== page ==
Find Information About:

Drugs & Supplements

Get information and reviews on prescription drugs, over-the-counter medications, vitamins, and supplements. Search by name or medical condition.

Pill Identifier

Pill Identifier

Having trouble identifying your pills?

Enter the shape, color, or imprint of your prescription or OTC drug. Our pill identification tool will display pictures that you can compare to your pill.

Get Started

My Medicine

Save your medicine, check interactions, sign up for FDA alerts, create family profiles and more.

Get Started

WebMD Health Experts and Community

Talk to health experts and other people like you in WebMD's Communities. It's a safe forum where you can create or participate in support groups and discussions about health topics that interest you.

  • Second Opinion

    Second Opinion

    Read expert perspectives on popular health topics.

  • Community


    Connect with people like you, and get expert guidance on living a healthy life.

Got a health question? Get answers provided by leading organizations, doctors, and experts.

Get Answers

Sign up to receive WebMD's award-winning content delivered to your inbox.

Sign Up

Medical and Surgical Treatments for Urge Incontinence

If behavioral modifications such as timed voiding and bladder training do not improve the symptoms of urge incontinence, your doctor may decide to try various medical or surgical treatments. These methods have the same goal -- relief of the symptoms and inconvenience of urge incontinence.

Medical treatments for urge incontinence include:

  • Medications: There are several medications that are used to treat urge incontinence. They include:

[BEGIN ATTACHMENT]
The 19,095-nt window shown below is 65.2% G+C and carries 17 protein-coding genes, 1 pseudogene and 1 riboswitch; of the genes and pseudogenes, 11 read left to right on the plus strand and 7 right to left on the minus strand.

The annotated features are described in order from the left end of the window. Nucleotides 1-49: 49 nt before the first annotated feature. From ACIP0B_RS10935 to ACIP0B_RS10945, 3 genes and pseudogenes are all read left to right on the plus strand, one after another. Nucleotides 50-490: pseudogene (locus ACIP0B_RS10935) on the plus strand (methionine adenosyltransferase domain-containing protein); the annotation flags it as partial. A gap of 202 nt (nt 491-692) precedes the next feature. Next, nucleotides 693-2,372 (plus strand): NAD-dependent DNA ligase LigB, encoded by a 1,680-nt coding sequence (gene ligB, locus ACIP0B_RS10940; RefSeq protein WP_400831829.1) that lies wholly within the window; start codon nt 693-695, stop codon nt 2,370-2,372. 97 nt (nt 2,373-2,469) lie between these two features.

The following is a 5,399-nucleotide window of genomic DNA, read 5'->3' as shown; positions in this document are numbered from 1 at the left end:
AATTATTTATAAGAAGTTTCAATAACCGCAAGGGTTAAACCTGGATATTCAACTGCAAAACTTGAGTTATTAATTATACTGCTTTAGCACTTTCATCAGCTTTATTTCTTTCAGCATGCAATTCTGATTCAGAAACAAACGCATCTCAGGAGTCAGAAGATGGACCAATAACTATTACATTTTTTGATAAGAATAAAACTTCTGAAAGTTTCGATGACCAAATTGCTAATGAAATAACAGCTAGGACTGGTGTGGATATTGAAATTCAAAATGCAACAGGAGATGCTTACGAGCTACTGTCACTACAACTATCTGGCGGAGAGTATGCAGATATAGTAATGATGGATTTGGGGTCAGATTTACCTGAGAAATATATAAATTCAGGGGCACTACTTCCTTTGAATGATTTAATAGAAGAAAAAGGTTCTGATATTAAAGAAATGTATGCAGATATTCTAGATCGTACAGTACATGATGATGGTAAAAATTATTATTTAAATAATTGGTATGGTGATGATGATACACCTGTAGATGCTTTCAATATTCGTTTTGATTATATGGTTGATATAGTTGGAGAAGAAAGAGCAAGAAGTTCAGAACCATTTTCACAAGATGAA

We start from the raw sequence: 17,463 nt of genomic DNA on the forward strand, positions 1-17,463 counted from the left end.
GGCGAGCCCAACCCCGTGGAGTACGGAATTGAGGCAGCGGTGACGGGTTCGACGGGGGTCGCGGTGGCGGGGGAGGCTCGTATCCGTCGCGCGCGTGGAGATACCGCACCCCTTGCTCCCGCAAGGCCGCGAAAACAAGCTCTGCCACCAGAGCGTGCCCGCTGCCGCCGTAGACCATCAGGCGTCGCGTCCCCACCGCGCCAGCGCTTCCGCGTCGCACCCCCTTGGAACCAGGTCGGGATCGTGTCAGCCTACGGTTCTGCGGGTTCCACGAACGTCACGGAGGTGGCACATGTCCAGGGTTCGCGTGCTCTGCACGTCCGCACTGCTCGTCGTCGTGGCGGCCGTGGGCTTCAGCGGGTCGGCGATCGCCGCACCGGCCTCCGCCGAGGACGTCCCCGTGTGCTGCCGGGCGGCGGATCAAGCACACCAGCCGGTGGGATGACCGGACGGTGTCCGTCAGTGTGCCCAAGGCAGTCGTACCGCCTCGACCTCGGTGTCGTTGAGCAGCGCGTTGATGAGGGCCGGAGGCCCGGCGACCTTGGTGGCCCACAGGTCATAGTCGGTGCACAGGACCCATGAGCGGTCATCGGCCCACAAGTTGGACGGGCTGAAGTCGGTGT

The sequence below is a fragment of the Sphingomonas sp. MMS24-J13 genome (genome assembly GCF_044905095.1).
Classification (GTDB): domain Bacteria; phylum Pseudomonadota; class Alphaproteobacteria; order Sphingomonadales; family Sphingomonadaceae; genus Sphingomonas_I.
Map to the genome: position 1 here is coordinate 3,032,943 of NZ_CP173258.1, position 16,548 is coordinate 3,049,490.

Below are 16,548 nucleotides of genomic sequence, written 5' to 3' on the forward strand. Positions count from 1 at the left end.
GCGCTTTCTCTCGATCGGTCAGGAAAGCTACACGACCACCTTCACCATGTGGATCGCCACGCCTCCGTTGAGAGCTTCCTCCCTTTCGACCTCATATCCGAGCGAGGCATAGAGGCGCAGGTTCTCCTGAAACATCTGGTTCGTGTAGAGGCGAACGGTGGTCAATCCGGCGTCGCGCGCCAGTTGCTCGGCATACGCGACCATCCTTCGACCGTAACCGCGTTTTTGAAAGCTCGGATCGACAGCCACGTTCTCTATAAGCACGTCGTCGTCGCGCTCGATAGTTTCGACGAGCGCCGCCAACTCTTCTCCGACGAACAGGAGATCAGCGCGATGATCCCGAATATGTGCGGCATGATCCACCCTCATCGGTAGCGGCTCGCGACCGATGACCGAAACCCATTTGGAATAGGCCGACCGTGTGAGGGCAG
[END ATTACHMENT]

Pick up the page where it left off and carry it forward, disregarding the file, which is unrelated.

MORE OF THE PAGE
Darifenacin ( Enablex)

Fesoterodine (Toviaz)

Mirabegron (Myrbetriq)

Oxybutynin ( Ditropan, Ditropan XL, Gelnique, Oxytrol)

Solifenacin ( Vesicare)

Tolterodine ( Detrol, Detrol LA)

Trospium ( Sanctura)

Oxytrol for women is the only drug available over the counter.

Your health care provider may also recommend other medications that may help control bladder spasms. They include hyoscyamine ( Anaspaz, Cystospaz, Hyosol, Hyospaz, Levbid, Levsin) or dicyclomine (Antispas, Bentyl, Byclomine, Di-Spaz, Dibent, Or-Tyl, Spasmoject).

If behavioral treatments and medications do not help, other options for treatment include:

The drug Botox injected into the bladder muscle causes the bladder to relax, increasing its storage capacity and reducing episodes of leakage. It can be used in adults that do not respond to or cannot use other medications that treat overactive bladder.

Another drug treatment that may be helpful for some women is hormone therapy, which uses estrogen alone or in combination with progesterone. However, evidence of benefit for urge incontinence has been mixed. In addition, because of the possible risks of hormone therapy -- including a potential increased risk of blood clots and breast cancer -- you should discuss this therapy with your doctor.

  • Electrical stimulation:

Sacral nerve stimulation: An electronic device is implanted in the back through a minimally invasive procedure. The device delivers an electric signal to the sacral nerve. This signal helps to control the bladder muscles and decrease the number of abnormal contractions.

Percutaneous Tibial Nerve Stimulation: An electric current is applied to the tibial nerve in the region of the patient's ankle. This nerve is thought to affect bladder contraction.

Another technique is to use small electrodes placed in either the vagina or the rectum. The electrodes produce electric pulses that cause contraction of the muscles of the pelvis and the urethra. This strengthens these muscles to help reduce the incidence of urge incontinence.

  • Surgery

Surgical procedures for urge incontinence include:

  • increasing the storage capacity of the bladder
  • limiting nerve impulses to the control muscles
  • diverting the flow of urine

Overactive Bladder Poll

How much bother is your OAB?

View Results